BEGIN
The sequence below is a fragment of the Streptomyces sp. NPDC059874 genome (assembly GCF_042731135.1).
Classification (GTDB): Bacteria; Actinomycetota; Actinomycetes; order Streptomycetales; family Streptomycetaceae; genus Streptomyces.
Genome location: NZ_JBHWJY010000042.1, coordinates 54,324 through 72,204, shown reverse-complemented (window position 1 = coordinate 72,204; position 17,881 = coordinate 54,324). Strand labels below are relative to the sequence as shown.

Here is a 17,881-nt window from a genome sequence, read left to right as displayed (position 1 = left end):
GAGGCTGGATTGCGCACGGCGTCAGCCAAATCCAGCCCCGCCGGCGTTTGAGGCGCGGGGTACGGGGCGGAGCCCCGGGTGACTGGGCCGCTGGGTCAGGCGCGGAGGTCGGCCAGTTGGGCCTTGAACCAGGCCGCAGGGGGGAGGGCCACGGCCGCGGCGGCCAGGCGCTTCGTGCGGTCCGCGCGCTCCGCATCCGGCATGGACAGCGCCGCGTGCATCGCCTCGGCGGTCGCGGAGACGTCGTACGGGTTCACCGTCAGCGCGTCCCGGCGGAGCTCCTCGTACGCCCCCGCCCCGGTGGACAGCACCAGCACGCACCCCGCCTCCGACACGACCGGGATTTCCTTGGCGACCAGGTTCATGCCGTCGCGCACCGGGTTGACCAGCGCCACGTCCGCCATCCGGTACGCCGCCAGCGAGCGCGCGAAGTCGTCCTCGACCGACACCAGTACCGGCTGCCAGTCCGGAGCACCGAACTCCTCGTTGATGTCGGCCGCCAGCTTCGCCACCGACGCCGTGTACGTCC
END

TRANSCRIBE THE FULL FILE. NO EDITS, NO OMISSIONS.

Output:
The sequence below is a fragment of the Streptomyces sp. NPDC059874 genome (assembly GCF_042731135.1).
Classification (GTDB): Bacteria; Actinomycetota; Actinomycetes; order Streptomycetales; family Streptomycetaceae; genus Streptomyces.
Genome location: NZ_JBHWJY010000042.1, coordinates 54,324 through 72,204, shown reverse-complemented (window position 1 = coordinate 72,204; position 17,881 = coordinate 54,324). Strand labels below are relative to the sequence as shown.

Here is a 17,881-nt window from a genome sequence, read left to right as displayed (position 1 = left end):
GAGGCTGGATTGCGCACGGCGTCAGCCAAATCCAGCCCCGCCGGCGTTTGAGGCGCGGGGTACGGGGCGGAGCCCCGGGTGACTGGGCCGCTGGGTCAGGCGCGGAGGTCGGCCAGTTGGGCCTTGAACCAGGCCGCAGGGGGGAGGGCCACGGCCGCGGCGGCCAGGCGCTTCGTGCGGTCCGCGCGCTCCGCATCCGGCATGGACAGCGCCGCGTGCATCGCCTCGGCGGTCGCGGAGACGTCGTACGGGTTCACCGTCAGCGCGTCCCGGCGGAGCTCCTCGTACGCCCCCGCCCCGGTGGACAGCACCAGCACGCACCCCGCCTCCGACACGACCGGGATTTCCTTGGCGACCAGGTTCATGCCGTCGCGCACCGGGTTGACCAGCGCCACGTCCGCCATCCGGTACGCCGCCAGCGAGCGCGCGAAGTCGTCCTCGACCGACACCAGTACCGGCTGCCAGTCCGGAGCACCGAACTCCTCGTTGATGTCGGCCGCCAGCTTCGCCACCGACGCCGTGTACGTCC